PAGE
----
LANSING, Mich. (WLNS) – Michigan lawmakers on both sides of the aisle are hoping to make changes to the current felony firearms statute.

It’s one of the last to carry a mandatory minimum sentence of 2 years automatically, even if the weapon wasn’t used or threatened during the commission of a separate felony.

That’s why now, two Michigan representatives, one from each side of the aisle, are looking to change that.

“What we’re proposing I think is what most people assume happens today,” said Republican Luke Meerman from the 88th district. “That’s if you commit a felony and you’re charged with felony firearm that you’ve actually used the firearm in the commission of the felony.

“If you do use the gun, brandish it, refer to it, say that you’re going to use it, it’s still a two-year felony, if you don’t use it, it’s in the glove box, you never refer to it, or it’s in the upstairs bedroom of the house, never been threatened of being used, then the judge has the discretion.”

The bill’s cosponsor, Kyra Bolden is a Democrat. She’s pleased it’s getting support from Republicans.

“I am very happy and encouraged this is a bipartisan bill,” said Bolden, from the 35th district. “We have a multitude of groups that are on board with this type of legislation from all spectrums of our political process.”

On top of that, the felony firearms laws have been shown to disproportionately affect the black community.

“When you do have something like felony firearm where 80 percent of the people convicted with the crime are Black Americans, that deserves particular attention.”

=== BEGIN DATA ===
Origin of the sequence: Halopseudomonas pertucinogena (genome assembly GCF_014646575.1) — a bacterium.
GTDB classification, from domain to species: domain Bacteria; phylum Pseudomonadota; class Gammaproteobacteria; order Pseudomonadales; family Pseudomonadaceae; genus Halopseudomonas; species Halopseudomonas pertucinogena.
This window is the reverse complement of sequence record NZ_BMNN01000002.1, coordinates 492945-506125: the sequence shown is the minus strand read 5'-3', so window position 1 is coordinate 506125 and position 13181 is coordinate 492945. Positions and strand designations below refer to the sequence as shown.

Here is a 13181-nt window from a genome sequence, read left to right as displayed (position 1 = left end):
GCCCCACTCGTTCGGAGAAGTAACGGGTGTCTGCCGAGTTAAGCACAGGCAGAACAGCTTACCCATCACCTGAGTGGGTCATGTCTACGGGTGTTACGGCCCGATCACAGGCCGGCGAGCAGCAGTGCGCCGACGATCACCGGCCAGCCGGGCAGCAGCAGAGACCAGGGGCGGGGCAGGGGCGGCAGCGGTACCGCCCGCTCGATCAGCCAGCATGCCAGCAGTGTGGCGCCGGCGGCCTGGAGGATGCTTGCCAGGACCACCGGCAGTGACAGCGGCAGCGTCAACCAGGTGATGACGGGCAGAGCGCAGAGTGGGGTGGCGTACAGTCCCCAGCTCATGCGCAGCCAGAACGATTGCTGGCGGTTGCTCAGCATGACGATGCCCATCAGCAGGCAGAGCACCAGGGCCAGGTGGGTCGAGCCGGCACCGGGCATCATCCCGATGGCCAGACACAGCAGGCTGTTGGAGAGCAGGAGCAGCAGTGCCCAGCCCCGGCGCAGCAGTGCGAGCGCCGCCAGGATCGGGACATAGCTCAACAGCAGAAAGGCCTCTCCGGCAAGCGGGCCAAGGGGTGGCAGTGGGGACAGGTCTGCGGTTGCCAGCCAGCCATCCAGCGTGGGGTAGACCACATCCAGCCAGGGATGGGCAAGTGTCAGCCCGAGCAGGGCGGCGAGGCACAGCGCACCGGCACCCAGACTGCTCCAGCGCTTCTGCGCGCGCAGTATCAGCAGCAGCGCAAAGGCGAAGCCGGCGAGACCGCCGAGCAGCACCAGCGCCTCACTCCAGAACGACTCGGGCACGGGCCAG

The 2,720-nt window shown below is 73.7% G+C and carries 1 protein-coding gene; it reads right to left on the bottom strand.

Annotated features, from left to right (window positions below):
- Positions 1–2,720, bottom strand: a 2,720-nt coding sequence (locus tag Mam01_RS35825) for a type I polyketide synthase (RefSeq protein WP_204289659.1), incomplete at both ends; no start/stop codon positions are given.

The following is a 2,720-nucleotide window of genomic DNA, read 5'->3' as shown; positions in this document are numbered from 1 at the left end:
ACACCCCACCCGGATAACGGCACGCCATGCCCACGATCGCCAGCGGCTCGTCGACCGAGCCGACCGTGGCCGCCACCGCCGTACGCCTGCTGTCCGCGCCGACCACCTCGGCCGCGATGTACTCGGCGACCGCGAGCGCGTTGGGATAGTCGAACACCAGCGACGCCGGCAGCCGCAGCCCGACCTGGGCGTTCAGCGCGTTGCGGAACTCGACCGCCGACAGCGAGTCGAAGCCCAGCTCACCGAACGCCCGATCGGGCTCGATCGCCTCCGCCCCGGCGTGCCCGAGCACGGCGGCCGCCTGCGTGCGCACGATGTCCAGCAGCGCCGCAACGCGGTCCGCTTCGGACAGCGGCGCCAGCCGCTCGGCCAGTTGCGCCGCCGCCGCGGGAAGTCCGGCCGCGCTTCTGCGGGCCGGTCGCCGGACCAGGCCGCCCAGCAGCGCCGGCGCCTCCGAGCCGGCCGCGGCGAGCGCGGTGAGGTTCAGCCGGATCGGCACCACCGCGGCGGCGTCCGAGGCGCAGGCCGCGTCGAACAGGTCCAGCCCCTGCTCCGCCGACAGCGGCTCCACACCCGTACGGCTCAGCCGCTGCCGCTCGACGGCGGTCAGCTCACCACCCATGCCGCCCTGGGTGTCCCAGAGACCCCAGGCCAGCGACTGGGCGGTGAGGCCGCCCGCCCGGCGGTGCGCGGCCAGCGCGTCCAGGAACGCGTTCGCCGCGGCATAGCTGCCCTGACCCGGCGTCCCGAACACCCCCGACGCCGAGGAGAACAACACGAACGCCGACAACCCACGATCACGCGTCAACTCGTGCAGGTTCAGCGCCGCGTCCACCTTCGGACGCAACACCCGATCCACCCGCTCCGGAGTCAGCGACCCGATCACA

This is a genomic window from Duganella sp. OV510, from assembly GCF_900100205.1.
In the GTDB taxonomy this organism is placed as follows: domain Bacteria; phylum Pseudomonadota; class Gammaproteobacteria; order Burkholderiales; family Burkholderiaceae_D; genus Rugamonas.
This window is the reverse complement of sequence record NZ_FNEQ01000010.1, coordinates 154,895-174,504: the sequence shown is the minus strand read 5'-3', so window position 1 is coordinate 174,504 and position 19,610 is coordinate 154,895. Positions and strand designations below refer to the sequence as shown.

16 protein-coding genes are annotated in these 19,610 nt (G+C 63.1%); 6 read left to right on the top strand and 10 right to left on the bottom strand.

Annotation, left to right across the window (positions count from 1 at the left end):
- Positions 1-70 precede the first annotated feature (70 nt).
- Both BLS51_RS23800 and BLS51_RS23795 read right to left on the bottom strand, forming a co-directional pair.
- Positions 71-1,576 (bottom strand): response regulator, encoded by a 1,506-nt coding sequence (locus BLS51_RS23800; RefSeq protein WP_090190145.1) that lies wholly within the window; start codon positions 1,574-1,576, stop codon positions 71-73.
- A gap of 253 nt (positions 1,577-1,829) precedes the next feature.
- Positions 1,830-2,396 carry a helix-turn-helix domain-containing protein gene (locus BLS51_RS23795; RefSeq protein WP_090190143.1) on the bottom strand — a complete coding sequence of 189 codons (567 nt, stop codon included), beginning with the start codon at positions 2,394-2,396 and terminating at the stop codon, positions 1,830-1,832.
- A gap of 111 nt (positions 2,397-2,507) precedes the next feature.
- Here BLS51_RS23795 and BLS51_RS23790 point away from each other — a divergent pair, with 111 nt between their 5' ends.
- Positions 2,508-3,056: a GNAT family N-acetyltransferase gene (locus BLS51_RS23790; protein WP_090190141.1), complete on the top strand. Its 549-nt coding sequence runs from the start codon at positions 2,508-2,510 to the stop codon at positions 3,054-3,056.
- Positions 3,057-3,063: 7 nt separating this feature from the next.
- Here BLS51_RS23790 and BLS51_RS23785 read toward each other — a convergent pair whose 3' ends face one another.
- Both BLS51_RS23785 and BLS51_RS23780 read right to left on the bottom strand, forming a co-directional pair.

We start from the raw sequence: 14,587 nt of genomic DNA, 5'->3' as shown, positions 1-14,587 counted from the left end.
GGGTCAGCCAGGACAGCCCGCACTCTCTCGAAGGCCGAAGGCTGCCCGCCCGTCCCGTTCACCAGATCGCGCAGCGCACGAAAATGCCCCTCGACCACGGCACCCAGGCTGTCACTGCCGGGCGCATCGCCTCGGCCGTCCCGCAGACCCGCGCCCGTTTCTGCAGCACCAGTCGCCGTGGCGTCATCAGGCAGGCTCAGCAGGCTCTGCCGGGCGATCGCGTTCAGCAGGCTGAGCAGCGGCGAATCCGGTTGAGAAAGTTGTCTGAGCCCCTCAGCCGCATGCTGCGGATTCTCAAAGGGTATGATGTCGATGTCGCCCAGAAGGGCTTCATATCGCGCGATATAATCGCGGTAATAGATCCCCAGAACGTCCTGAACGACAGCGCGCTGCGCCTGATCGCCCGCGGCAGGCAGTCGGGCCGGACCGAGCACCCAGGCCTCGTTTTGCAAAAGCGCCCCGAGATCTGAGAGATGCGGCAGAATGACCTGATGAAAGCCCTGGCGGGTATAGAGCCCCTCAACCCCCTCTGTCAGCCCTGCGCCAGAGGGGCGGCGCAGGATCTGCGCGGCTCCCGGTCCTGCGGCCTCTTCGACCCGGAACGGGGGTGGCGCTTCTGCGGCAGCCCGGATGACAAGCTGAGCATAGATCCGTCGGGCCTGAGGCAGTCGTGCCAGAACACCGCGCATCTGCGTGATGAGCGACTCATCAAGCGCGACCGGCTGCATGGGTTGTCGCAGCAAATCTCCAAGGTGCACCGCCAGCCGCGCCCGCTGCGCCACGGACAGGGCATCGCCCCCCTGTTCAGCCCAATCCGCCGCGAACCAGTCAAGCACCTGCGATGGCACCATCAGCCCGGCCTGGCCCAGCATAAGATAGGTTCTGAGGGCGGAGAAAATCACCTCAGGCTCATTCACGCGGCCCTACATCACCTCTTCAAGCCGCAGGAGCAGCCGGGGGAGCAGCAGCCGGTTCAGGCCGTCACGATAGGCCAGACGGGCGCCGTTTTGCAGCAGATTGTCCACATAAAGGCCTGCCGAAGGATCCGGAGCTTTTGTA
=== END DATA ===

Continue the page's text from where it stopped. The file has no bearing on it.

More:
Mike Lynn is the founder of The Advocates Firearms Academy, a place where people can get a concealed weapons permit free of charge. He’s been pushing for this type of change for years and is glad it’s being introduced, but more than that, he says he wants people to see the big picture.

“The direction I want to see more is that people understood why,” Lynn said. “When people hear this they think they’re being light on criminals or want to let criminals go, I hear that over and over again.

“This bill they’re trying to change that law, I wish more people would understand why they want to change that law and that it’s not just that they want to free criminals because that’s not it.”

The idea to remove mandatory penalties for just having a gun present during a felony isn’t anything new.
In fact, Ingham County Prosecutor Carol Siemon said last summer that her office would no longer automatically charge for felony firearms.

It’s a policy Ingham County Sheriff Scott Wigglesworth has called “Garbage.”

“I don’t want anybody here to think I’m looking to fill the Ingham County jail,” he said last August. “That’s actually the last thing I want to do. But there have to be consequences.”

Lynn says the problem is this charge is mandatory even when a gun has nothing to do with the crime.

“It doesn’t give any room, because the judge doesn’t have any leniency to not give you any time, or to give you some type of diversionary program,” he said. “So it’s really kind of a double jeopardy type of situation.”

He says historically, that’s been a problem right here in Lansing.

“These kids are living in a war zone for the most part,” Lynn said. “Some kids don’t want to be felons, they don’t want to shoot or be shot at but they have to protect themselves so they’re carrying.”

There’s still no timetable as for when this may happen, but Meerman and Bolden, the bill’s cosponsors, say they hope it can make it to the house floor for a vote next month.